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I have a question about measuring entangled particles and the uncertainty principle. I know that this has been asked before, but I am still not clear on the explanations, so I will try to explain why I am confused.

Assumption: If two particles are entangled, then by measuring the position of one, we know what would be the result of measuring the position of the other. Likewise for momentum.

Say we have two particles A and B that are entangled. We measure the position of A and thus know A’s position. We measure the momentum of B and thus know B’s momentum. From my assumption, it would seem to follow that we also know what A’s position would have been had we measured it. Why is it unreasonable to infer that momentum A was equal to momentum B at the time (or just before the time) when we measured position A?

I want to present two explanations I have seen and my problems with them:

Explanation 1: After measuring position A, momentum A and momentum B become uncertain.

Issue: What does it mean for a momentum to become uncertain? I suspect that my confusion may lie here. Obviously I can still measure momentum B and obtain a result. Is this result somehow not accurate? If so, what experiment can be done to prove that it is not accurate?

Explanation 2: After measuring position A, momentum A and momentum B no longer give the same result when measured

Issue: This could be the same as saying that measuring position A changes momentum A. Still, I do not see why it is unreasonable to infer that momentum A was equal to momentum B at the time (or before the time) that position A was measured. Does my choice of measurement on A affect the value I measure for particle B? That is, does quantum mechanics imply the possibility of measuring two distinct values for momentum B, depending on whether or not position A has been measured? If so, can this be demonstrated by experiment?

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  • $\begingroup$ When dealing with the Heisenberg uncertainty principle one must have clear boundary conditions to hypothetical questions. In particle physics we measure A and B and C momenta all the time using energy and momentum conservation and tracks in detectors. All these measurements are not bound by the accuracy expected for the HUP to hold even though the particles coming out of the interaction vertex were certainly entangled. "measuring position A" is not an option with the laboratory techniques we have now, we do not go to the vertex of the interaction with our ruler, we extrapolate tracks to it. $\endgroup$ – anna v Jun 15 '14 at 4:04
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Explanation 1: After measuring position A, momentum A and momentum B become uncertain.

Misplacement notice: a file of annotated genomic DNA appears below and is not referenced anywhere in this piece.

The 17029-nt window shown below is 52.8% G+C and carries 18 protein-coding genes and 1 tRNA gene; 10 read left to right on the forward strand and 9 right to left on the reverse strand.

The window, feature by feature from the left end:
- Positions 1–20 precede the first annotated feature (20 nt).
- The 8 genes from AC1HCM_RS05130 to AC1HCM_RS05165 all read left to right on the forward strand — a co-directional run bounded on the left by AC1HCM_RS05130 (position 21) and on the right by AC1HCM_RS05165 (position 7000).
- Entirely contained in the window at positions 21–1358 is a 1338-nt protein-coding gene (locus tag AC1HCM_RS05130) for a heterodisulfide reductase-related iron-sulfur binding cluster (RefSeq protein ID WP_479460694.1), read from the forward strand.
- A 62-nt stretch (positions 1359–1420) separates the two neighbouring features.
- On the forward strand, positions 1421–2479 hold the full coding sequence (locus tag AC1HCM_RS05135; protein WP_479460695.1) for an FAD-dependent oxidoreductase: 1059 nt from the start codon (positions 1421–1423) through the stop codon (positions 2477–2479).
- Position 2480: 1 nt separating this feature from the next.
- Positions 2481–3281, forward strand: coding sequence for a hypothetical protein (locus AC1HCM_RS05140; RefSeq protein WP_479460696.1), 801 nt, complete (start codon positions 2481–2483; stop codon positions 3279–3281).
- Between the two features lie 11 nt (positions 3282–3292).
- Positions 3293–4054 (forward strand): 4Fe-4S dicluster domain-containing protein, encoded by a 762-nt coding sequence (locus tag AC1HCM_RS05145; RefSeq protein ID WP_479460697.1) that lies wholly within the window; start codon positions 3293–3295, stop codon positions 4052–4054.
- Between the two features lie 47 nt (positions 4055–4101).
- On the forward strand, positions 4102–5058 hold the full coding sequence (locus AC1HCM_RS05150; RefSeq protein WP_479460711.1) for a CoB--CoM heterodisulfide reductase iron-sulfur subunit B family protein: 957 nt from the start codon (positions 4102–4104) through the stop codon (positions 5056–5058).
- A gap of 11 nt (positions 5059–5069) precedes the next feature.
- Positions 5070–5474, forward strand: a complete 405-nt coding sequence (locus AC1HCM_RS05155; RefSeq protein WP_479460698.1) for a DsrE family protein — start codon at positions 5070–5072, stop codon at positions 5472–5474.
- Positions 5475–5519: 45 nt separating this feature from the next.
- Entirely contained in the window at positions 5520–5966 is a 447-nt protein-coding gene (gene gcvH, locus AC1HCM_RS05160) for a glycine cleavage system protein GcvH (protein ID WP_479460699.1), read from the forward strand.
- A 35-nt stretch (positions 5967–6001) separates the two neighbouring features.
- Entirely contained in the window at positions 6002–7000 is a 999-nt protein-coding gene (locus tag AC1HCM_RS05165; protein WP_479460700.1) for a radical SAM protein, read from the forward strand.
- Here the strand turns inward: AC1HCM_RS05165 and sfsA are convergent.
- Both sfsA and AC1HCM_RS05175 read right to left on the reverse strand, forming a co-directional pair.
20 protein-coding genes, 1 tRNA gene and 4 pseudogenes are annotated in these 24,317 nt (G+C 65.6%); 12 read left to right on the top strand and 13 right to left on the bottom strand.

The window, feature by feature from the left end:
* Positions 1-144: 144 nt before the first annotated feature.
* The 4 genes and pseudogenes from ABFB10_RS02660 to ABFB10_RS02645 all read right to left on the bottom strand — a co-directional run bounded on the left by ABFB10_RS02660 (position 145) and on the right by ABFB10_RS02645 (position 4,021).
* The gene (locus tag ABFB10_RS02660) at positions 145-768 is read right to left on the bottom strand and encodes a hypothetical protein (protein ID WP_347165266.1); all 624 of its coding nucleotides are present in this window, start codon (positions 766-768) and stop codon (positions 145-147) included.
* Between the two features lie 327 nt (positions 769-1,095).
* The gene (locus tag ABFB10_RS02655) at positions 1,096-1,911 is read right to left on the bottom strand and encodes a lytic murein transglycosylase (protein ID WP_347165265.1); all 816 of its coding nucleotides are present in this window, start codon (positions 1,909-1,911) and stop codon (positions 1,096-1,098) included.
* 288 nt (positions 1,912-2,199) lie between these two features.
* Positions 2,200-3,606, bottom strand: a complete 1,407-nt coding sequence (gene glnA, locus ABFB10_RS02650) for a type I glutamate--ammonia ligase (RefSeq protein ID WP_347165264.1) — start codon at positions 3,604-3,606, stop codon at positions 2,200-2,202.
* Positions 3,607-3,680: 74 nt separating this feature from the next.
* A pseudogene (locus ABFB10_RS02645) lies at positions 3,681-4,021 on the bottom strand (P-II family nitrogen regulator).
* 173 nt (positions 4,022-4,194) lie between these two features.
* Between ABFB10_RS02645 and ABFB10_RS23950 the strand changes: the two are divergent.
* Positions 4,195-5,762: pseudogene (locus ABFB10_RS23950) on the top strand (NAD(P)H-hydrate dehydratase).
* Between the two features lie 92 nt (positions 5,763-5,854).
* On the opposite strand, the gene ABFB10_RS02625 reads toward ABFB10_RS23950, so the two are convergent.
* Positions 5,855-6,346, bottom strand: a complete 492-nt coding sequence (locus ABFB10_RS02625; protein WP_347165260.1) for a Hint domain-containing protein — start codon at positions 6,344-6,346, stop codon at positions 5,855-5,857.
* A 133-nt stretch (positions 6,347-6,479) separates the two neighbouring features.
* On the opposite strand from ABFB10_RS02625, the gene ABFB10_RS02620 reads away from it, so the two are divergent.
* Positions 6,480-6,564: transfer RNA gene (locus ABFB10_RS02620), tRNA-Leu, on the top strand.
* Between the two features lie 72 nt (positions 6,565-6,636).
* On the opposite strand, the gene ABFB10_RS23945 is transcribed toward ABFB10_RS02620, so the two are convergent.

Issue: What does it mean for a momentum to become uncertain? I suspect that my confusion may lie here. Obviously I can still measure momentum B and obtain a result. Is this result somehow not accurate? If so, what experiment can be done to prove that it is not accurate?

Explanation 2: After measuring position A, momentum A and momentum B no longer give the same result when measured

By measuring position A, you will know B's position, and at the same time you would have broken their entanglement. Meaning that if you now measure either of the momenta, they will be uncorrelated, and so measuring B won't tell you about A

Still, I do not see why it is unreasonable to infer that momentum A was equal to momentum B at the time (or before the time) that position A was measured.

The problem is that before we measure their momentum, they don't have a definite momentum, so you can't talk about A's or B's momentum, being equal or anything, they are in a superposition.

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Explanation 3:

How were the entangled particles created?

Suppose they started as one particle, which then split into two. This original particle must have had some uncertainty in its position and momentum. Let's assume that there was little uncertainty in the original particle's position. Then there must have been lots of uncertainty in its momentum. The sum of the momenta of A and B is the original particle's momentum, so even if we know A's momentum exactly, we can only infer B's momentum to limited accuracy.

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Uncertainty principle has to be valid for both particles A and B individually. But as long as the entanglement sustain between them then it also valid for mutual combination.

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